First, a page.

In the previous entry announcing he would travel to Los Angeles, California, to participate in the traditional "Pearl Ruckus" organized by the American Pearl Entreprenaeur Jeremy Shepherd, in order to gather toghether friends of what is probably the most important international pearl forum on the Internet: Pearl-Guide.com
Hollywood: Pearls we bring to you!
So, keeping to our appointed date (from July 22nd to the 24th) we all met in a beautiful mansion near the hill with the “Hollywood” sign … you will have to please forgive me the lack of photos but my camera "died" unexpectedly and the few images I was able of taking were using a borrowed camera (Thank You Sarah!). A total of 18 people came toghether thanks to the true hospitality and generosity of our hosts Jeremy & Hisano; we all had the opportunity to share & learn more about our fascinating gem (the pearl of course) and the changes that are happening within this industry.
On Saturday 23rd we had 3 presentations and a special necklace-making session. Presentations were given by:
Josh Humbert, pearl farmer from Ahe, French Polynesia. Josh is a black-pearl producer that takes pride in his high quality pearls grown in an environmental friendly way. Josh explained his “biological cleaning system” (which he calls “the silent workforce”) based on the use of reef fish, which are used to clean his pearl oysters and avoid labor costs. This is a very interesting system that also allows his farm to avoid pollution increases the local fish populations.
Douglas McLaurin of Guaymas, Mexico, with a discussion of the positive Environmental aspects of the operation of a pearl farm in the Gulf of California. This activity seems to have had a very positive effect on the repopulation of the native pearl oyster species and that will be also be used to enhance the reproductive potential of other native species.
Hisano Takei, a very talented designer, was responsible for a special “designers & jewelry workshop”, among which we could find Caitlin Williams (moderator of the Pearl-Guide.com’s forum) and designers Sarah Cannizzaro (from Kojima Co.), Patricia Saab, Sheri Jurnecka, Cathy Tran, Cinde Newberry, Wendy Weaver, and Marianne Carter…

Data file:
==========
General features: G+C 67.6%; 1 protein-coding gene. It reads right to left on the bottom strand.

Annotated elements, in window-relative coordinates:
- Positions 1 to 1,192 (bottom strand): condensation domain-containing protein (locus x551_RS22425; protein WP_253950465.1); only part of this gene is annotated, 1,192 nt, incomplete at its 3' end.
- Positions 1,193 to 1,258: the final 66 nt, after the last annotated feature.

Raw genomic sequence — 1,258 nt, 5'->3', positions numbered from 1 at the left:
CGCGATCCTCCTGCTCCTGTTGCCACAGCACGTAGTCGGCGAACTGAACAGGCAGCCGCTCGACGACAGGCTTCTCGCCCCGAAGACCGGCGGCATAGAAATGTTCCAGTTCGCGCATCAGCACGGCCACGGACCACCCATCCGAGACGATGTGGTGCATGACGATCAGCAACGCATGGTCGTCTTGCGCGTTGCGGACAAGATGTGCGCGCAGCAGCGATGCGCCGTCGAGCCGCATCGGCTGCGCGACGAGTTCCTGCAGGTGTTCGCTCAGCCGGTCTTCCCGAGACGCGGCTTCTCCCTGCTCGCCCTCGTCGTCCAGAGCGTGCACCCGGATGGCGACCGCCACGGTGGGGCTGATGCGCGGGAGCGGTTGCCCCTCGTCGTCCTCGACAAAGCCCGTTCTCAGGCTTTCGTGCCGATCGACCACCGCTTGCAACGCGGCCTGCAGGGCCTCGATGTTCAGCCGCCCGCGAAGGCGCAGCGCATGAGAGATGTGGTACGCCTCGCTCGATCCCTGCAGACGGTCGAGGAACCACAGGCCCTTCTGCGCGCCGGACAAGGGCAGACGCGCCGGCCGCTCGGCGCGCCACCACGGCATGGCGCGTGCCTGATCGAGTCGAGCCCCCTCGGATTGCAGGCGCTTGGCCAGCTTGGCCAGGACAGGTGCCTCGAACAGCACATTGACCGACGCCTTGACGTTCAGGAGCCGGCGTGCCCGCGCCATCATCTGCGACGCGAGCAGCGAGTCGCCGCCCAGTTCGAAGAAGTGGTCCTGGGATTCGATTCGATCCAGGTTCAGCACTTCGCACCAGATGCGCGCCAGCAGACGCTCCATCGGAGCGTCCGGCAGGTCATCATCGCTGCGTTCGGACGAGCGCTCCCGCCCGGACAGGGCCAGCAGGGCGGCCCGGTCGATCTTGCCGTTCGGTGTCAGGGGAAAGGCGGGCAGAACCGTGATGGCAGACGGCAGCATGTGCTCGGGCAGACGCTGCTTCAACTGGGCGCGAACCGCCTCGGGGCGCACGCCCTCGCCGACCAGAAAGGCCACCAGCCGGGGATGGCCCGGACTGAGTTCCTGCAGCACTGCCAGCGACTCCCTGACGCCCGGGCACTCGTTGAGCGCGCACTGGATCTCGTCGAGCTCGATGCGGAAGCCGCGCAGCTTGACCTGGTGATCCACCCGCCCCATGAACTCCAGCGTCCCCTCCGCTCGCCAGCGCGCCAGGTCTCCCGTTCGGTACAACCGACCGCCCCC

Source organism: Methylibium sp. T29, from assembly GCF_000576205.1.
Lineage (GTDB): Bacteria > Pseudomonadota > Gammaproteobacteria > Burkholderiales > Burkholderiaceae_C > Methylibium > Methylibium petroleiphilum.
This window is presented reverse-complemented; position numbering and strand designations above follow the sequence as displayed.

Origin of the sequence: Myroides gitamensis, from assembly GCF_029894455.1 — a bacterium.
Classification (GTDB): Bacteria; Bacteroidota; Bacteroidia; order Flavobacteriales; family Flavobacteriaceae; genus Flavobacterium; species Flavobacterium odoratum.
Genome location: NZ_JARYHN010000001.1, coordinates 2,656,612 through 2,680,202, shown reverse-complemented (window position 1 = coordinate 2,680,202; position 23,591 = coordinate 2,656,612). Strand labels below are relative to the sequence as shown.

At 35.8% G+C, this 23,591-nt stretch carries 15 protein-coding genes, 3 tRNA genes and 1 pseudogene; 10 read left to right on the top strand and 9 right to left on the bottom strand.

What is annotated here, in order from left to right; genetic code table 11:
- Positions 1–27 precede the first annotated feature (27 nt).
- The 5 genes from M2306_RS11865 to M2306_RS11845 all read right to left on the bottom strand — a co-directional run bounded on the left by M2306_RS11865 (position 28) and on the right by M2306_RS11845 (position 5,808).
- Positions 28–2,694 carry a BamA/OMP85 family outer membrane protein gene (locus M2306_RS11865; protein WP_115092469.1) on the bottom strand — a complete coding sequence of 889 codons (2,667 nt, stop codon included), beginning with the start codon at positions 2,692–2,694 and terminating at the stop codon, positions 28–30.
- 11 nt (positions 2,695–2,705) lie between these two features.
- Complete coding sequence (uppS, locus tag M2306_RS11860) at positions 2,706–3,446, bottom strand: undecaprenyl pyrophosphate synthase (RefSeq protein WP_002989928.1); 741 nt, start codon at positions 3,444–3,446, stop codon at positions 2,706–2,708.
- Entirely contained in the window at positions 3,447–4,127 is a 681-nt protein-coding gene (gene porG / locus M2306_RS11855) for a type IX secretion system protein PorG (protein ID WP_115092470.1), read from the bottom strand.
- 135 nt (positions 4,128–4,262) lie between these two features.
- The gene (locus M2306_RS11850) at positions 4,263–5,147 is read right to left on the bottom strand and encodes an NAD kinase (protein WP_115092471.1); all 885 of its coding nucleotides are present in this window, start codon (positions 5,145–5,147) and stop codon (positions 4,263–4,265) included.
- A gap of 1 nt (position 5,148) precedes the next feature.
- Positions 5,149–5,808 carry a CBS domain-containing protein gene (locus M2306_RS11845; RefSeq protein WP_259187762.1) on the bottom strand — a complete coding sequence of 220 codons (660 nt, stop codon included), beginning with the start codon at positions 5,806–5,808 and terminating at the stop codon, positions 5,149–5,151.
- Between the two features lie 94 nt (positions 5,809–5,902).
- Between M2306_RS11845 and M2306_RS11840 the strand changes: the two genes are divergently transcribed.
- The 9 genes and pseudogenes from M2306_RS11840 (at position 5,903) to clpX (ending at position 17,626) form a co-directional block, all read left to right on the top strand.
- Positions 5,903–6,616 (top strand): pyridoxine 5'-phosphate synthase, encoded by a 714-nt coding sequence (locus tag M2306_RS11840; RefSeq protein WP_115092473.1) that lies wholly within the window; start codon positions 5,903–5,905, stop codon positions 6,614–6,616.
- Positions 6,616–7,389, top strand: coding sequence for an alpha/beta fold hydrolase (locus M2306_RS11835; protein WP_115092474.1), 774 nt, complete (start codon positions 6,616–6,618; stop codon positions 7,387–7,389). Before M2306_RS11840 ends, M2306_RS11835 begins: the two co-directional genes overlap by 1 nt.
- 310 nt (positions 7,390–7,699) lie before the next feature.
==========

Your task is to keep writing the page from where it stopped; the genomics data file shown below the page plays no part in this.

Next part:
All these activities are conducted in a relaxed atmosphere that made you feel as if in a group of good old friends instead of a formal, business-like meeting… this was –of course- a matter of pleasure for us all: the pleasure of talking and sharing our passion for all pearls.
By the way, Sarah Cannizzaro also made her own Pearl-Ruckus blog entry, which you may enjoy here!
Pearls and More Pearls
We all had the opportunity to showcase our best pieces: pearls from all corners of the world … Josh had his "Kamoka" black pearls, including a huge 18 mm diameter cultured black pearl, Sarah Cannizaro designed a uniquely-original “pearl tiara” incorporating various types of pearls: kasumi pearls from Japan, Chinese freshwaters and even a Cortez Mabe Pearl (by the way: the tiara had a tremendous success among us), Douglas had a pair of very special pearl necklaces and a group specially “Cherry picked” Cortez Cultured Pearls from the 2011 harvest, Patty had a very long string of Cortez pearls (measuring some 50 cm in lenght!) and she also had a very nice necklace made with "Osmeña Pearls" (made from Nautilus shell) and -of course- Jeremy had the opportunity to show us the reason why he is sometimes considered as the "King of Pearls": not only because he travels the world in search of some of the finest pearls, but because he had 6 kilos of the so-called "Edison pearls" (which I prefer to call “Metallic Pastels”).
A touching moment occured when Jeremy thanked Caitlin for her hard work at the Pearl forum and gave her a beautiful necklace made with natural “Basra” pearls from the Persian Gulf region, complete with certificate of authenticity.
To all who attended and made this the very best "Pearl Ruckus" ever. And, very importantly, I want to Thank our hosts Jeremy Shepherd and Hisano Takei, who made us feel –at least for a couple of days- as authentic "Pearl Kings and Queens”. Next year’s Pearl Ruckus is rumored as if it could take place in the Philippines, with Jacques & Christopher Branellec –of Jewelmer fame- acting as hosts … but this is still an unconfirmed rumor. Where will the Sea of Cortez Pearl go in the near future? We’ll just have to wait & see…